• Portuguese limestone used in terrace pillars was selected for its light colour
  • 8750 pieces of granite pavers used, with a variety of finishes to create geometric patterning
  • Woodland reflecting pond created from nearly 30,000 kg of granite, fabricated in five joined pieces
  • Approximately 665,000 kg of granite overall for the project
  • Limestone used in walls comes from Ontario, totaling 200,000 kg

For more information on the Aga Khan Garden, visit uab.ca/akg

Quick Facts: Other Infrastructure Improvements at University of Alberta Botanic Garden

  • Landscape design and architecture for new parking lots, entry features and entry plaza by Dialog Design of Edmonton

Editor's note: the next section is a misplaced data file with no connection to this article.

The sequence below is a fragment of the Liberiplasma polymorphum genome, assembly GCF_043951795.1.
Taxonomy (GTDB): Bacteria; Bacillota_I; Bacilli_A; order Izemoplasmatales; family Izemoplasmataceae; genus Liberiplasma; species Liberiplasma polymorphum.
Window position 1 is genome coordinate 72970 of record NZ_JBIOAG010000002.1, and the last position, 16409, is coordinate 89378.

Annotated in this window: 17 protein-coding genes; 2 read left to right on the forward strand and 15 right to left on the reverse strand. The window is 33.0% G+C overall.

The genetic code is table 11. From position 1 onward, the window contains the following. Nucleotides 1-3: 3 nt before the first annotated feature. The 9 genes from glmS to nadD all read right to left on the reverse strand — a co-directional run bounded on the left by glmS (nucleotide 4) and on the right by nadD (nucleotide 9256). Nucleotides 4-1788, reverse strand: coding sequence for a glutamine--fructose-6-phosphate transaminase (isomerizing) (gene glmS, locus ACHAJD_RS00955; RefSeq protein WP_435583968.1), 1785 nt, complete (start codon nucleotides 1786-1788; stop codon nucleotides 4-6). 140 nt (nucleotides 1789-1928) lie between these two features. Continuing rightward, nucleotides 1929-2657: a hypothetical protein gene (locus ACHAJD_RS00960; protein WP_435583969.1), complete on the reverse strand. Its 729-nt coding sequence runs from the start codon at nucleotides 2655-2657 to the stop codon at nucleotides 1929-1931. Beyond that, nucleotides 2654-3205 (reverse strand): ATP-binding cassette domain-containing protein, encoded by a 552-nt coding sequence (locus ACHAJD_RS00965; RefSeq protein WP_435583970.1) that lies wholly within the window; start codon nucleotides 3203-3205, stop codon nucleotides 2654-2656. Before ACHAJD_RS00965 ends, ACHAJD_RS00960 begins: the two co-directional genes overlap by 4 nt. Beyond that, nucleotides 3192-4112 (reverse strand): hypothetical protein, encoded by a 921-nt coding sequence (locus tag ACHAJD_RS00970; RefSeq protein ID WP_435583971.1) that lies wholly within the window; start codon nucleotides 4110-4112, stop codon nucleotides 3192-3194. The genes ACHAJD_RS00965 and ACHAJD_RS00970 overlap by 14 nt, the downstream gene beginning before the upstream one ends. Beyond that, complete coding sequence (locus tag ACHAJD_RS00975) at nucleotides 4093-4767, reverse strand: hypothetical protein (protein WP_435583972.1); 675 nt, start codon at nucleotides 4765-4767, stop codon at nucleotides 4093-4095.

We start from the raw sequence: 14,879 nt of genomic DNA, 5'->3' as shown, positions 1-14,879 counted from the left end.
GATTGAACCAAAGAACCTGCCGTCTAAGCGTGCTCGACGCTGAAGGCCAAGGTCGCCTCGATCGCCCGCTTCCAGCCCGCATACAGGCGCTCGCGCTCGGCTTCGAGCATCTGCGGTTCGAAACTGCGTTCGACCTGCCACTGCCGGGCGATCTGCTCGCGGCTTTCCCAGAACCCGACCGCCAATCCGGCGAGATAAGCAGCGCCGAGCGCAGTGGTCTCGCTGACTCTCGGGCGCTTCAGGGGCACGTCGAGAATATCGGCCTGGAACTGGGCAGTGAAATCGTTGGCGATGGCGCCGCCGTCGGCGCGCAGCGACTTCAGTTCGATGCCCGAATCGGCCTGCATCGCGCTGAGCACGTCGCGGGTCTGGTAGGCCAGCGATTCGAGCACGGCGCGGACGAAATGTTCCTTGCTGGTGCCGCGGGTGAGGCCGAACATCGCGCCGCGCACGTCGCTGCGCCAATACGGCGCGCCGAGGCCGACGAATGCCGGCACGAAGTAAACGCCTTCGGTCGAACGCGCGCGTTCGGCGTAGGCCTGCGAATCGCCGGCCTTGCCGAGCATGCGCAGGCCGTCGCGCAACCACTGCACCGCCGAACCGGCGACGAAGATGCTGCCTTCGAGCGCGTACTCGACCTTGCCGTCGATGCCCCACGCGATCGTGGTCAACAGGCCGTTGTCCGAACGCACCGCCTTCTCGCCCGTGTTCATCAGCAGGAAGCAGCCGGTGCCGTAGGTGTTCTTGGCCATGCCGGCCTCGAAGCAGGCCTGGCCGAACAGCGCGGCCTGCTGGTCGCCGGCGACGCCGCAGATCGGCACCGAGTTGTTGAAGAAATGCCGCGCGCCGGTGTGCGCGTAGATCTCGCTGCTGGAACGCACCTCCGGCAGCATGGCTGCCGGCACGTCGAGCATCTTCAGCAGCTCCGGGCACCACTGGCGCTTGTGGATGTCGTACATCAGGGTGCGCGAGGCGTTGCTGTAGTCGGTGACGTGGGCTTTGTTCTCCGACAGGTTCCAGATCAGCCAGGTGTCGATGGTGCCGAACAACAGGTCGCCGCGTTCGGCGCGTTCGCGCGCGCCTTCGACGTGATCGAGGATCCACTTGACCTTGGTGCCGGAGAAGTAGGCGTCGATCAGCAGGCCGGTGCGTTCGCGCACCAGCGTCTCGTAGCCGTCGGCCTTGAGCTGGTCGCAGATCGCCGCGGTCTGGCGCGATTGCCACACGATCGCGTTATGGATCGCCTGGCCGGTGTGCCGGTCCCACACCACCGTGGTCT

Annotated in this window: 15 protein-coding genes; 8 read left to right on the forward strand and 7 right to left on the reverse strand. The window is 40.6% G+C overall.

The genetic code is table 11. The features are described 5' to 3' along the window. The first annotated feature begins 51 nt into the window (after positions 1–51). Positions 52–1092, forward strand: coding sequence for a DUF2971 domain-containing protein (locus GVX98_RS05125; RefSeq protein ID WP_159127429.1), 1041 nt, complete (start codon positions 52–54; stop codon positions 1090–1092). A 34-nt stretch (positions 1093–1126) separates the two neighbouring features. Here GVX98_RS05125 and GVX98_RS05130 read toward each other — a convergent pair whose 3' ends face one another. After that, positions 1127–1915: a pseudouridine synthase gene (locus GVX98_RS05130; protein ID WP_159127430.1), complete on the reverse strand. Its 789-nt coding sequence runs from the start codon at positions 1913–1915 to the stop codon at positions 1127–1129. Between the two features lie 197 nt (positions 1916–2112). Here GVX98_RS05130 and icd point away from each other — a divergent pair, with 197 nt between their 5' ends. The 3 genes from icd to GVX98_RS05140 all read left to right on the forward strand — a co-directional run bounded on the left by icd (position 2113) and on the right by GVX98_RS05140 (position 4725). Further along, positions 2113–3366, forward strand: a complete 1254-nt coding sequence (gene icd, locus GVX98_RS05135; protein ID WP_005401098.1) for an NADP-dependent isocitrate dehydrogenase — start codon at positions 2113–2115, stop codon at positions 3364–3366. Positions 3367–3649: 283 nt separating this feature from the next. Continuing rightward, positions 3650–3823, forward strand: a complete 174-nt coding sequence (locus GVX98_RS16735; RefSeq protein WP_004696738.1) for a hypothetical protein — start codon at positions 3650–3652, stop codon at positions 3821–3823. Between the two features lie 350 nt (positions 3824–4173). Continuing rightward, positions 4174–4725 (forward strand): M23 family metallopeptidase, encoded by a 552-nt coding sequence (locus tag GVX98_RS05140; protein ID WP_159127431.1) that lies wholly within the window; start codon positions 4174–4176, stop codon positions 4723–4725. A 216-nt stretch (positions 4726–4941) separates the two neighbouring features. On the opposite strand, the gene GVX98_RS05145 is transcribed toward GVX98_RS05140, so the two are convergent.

• Designed to improve circulation, wayfinding and accessibility for all visitors, and create a welcoming impression
  • Designs were sensitive to the protection of the nearby Imrie Wetland
  • Design features echo the garden’s natural surroundings and boreal forest setting
  • Three leaf shapes in the entry plaza (Leaf Plaza) naturally guide visitors to three major zones in the garden
  • A laser cut fence depicts a forest of aspen trees, like those found around garden
  • Leaves that are stamped into the concrete were collected from the site: aspen, oak, poplar, elm
  • The parking site intentionally slows cars down and begins the relaxing experience of visiting the garden
  • There are some endangered tree species in the parking lot, and the design celebrates and protects these. The Green Dragon spruce is endangered in its native Mongolia, and is the only known species in North America. The Green Dragon Meadow is a space for groups to gather